Police need to be first to obey traffic laws
Roger Martin of Glen Burnie wrote me in response to a recent column about driver and pedestrian interactions around crosswalks. I thought his email was worth sharing, and he generously allowed me to do so. I'll save my rant until the end of his message:
Subject: Your article on crosswalks, etc.
First, I applaud your articles. I have spent a lot of time in Las Vegas, mostly as part of my Air Force duties attending Operation Red Flag at nearby Nellis AFB. I do not recall anything specific about Las Vegans being especially good with pedestrians. However, I grew up in California, where laws have always been pedestrian-friendly and strongly enforced.
I have lived in several states, due to my USAF assignments and post-USAF career.
I agree with the recent rating of DC and Baltimore having some of the worst drivers in the country. I believe the top issue is failure of law enforcement to pull people over for the most-obvious law-breaking. The law-enforcers themselves are among the worst offenders, and perhaps that's one reason why they don't pull over others.
For example, what does the law say about starting and finishing turns? How many people do you regularly see (including law enforcement) who make left turns into the left-most lane and right turns into the right-most lane. Nobody seems to know about the rule, and that includes the police.
I'd say the place to start is making the police follow their own rules, then start rigorously applying them to others. Only after that, should new rules be applied.
Thanks for letting me vent.
I'm all for rigorous new rules, but Martin has a good point. The state of police driving in Maryland is fairly abysmal, and a good place to start with any crackdown on highway offenses is with a rigorous review of the driving practices within the state's police departments.
Like it or not, citizens look to the police to be examples as drivers. Certainly, the apologists for bad driving -- and there are many -- are quick to point to the conduct of officers as an excuse for their own behavior.
All too often they have a point about how police drive, though I don't buy the argument that it justifies their own bad driving. If you're a regular speeder, you're a bad driver. Not super-skilled. Not a free spirit. Just a menace.
But that's true whether a driver carries a badge or not, and there is a sub-group of officers who appear to believe their profession gives them a pass from the laws of physics as well as the law of the state of Maryland. And it's an open secret that many bad drivers with badges are protected by a code of "professional courtesy" under which officers let other officers off the hook for even serious traffic offenses.
That really has to stop. It undermines respect for traffic law and compromises highway safety.
It's really up to the police chiefs to turn it around. It won't be easy. A culture has developed over decades under which some law enforcement officers believe the laws don't apply to them. And it's been known to carry over into how seriously they take their traffic enforcement responsibilities. My guess is that part of it has to do with a police recruiting pool that draws heavily on the same population of young men -- and to a lesser extent women -- who are fascinated with fast cars.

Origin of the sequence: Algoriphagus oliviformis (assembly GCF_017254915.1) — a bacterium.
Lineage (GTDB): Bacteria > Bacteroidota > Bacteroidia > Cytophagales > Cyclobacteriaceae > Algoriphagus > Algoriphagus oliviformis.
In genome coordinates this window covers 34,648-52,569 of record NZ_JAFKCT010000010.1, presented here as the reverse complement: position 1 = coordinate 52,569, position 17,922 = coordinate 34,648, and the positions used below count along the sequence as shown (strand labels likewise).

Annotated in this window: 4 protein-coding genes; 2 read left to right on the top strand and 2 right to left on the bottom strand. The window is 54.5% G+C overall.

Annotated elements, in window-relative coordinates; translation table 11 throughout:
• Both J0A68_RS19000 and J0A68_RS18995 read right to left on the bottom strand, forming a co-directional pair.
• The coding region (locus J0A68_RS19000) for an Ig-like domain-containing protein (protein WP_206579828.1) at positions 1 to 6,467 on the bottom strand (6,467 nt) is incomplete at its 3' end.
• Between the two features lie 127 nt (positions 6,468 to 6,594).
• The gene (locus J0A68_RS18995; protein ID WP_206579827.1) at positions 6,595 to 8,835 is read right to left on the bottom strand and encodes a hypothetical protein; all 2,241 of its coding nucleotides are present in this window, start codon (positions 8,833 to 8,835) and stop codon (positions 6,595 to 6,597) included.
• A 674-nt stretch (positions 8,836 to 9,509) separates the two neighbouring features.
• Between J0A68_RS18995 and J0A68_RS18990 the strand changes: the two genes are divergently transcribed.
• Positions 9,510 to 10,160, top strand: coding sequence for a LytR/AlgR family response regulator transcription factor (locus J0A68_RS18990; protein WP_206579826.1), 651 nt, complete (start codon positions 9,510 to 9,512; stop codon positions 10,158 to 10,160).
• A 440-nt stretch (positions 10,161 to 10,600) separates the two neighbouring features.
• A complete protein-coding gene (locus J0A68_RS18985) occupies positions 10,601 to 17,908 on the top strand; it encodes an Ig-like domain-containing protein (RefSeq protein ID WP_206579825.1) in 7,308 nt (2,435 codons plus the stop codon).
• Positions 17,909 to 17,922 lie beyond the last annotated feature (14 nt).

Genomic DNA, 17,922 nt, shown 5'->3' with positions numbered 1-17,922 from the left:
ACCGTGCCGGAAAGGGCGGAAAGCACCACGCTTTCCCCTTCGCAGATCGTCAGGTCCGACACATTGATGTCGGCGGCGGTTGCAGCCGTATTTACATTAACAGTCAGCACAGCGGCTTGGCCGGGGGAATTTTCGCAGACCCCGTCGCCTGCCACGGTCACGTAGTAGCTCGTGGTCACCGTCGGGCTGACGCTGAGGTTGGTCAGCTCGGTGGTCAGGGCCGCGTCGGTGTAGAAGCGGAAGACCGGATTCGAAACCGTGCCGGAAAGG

But the chiefs really do need to change that culture. It might just make sense for departments -- or parts of departments -- to stand down for a time to address the full spectrum of issues involved in enforcing traffic laws. That would include:
1. A zero-tolerance policy for any extension of "professional courtesy" toward law enforcement officers or other favored groups.
2. Perceptions that traffic enforcement is a low-prestige assignment that impedes career progress. Would it be presumptuous to suggest that all officer should pull at least an occasional traffic enforcement shift and that command of a traffic patrol would be one of the expected career steps for any officer who aspires to top command. For citizens, it is a priority right up there with violent crime. Most of us face a greater risk to life and health from bad driving than from handguns.
3. A reinforcement of the message that it is every officer's job to be a model for other drivers both on-duty and off-duty. Officers should be proud of enforcing traffic laws well and should be professionally recognized for doing so.
4. A determined effort to overcome any "front-seat" bias under which officers see issues from the point of drivers at the expense of bicyclists and pedestrians.
5. Clean and consistent standards on when a warning is appropriate and when a citation is called for. Leaving it solely to the officer's discretion is an invitation for bias to seep in.
6. A clear and consistent message that even in an emergency, an officer must take care to protect his or her own life and that of people along the route -- even if that means taking a few extra seconds to get there. Also part of that is to ensure that emergencies that have been defused are called off just as quickly as they are called.
7. Transparent, unsparing and timely investigations of police-involved crashes.
8. Improved training for police in acting as witnesses in traffic cases.
Those are just some of the ideas I'd throw on the table. I'd be interested in hearing from the public -- especially police officers -- to see what you think.